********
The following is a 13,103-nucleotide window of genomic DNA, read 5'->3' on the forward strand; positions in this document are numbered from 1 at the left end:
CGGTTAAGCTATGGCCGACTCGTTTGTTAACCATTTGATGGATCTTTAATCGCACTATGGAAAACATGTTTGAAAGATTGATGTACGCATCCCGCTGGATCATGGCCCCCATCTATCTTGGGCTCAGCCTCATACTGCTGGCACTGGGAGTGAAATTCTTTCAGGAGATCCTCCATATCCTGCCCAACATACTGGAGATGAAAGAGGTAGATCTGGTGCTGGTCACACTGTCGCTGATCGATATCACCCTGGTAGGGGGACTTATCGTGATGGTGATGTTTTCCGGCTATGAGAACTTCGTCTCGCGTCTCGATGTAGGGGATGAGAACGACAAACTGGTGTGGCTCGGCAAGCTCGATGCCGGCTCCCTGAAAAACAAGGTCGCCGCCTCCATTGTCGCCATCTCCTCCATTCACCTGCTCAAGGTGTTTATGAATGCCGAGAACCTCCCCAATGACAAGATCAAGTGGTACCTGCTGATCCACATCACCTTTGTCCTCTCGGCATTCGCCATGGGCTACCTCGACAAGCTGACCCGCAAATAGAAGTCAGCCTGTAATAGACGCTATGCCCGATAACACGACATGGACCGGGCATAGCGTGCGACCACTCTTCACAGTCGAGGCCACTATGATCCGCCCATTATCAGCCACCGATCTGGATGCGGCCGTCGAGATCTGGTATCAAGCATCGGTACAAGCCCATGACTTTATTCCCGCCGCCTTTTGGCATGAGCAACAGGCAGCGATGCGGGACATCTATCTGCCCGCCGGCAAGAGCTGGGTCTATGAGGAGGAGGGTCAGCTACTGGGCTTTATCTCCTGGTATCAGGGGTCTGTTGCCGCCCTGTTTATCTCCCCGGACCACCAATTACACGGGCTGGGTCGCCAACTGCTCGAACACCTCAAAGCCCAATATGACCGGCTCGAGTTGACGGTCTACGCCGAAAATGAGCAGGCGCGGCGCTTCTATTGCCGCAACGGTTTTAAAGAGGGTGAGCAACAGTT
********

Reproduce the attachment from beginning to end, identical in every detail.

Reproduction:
The following is a 13,103-nucleotide window of genomic DNA, read 5'->3' on the forward strand; positions in this document are numbered from 1 at the left end:
CGGTTAAGCTATGGCCGACTCGTTTGTTAACCATTTGATGGATCTTTAATCGCACTATGGAAAACATGTTTGAAAGATTGATGTACGCATCCCGCTGGATCATGGCCCCCATCTATCTTGGGCTCAGCCTCATACTGCTGGCACTGGGAGTGAAATTCTTTCAGGAGATCCTCCATATCCTGCCCAACATACTGGAGATGAAAGAGGTAGATCTGGTGCTGGTCACACTGTCGCTGATCGATATCACCCTGGTAGGGGGACTTATCGTGATGGTGATGTTTTCCGGCTATGAGAACTTCGTCTCGCGTCTCGATGTAGGGGATGAGAACGACAAACTGGTGTGGCTCGGCAAGCTCGATGCCGGCTCCCTGAAAAACAAGGTCGCCGCCTCCATTGTCGCCATCTCCTCCATTCACCTGCTCAAGGTGTTTATGAATGCCGAGAACCTCCCCAATGACAAGATCAAGTGGTACCTGCTGATCCACATCACCTTTGTCCTCTCGGCATTCGCCATGGGCTACCTCGACAAGCTGACCCGCAAATAGAAGTCAGCCTGTAATAGACGCTATGCCCGATAACACGACATGGACCGGGCATAGCGTGCGACCACTCTTCACAGTCGAGGCCACTATGATCCGCCCATTATCAGCCACCGATCTGGATGCGGCCGTCGAGATCTGGTATCAAGCATCGGTACAAGCCCATGACTTTATTCCCGCCGCCTTTTGGCATGAGCAACAGGCAGCGATGCGGGACATCTATCTGCCCGCCGGCAAGAGCTGGGTCTATGAGGAGGAGGGTCAGCTACTGGGCTTTATCTCCTGGTATCAGGGGTCTGTTGCCGCCCTGTTTATCTCCCCGGACCACCAATTACACGGGCTGGGTCGCCAACTGCTCGAACACCTCAAAGCCCAATATGACCGGCTCGAGTTGACGGTCTACGCCGAAAATGAGCAGGCGCGGCGCTTCTATTGCCGCAACGGTTTTAAAGAGGGTGAGCAACAGTT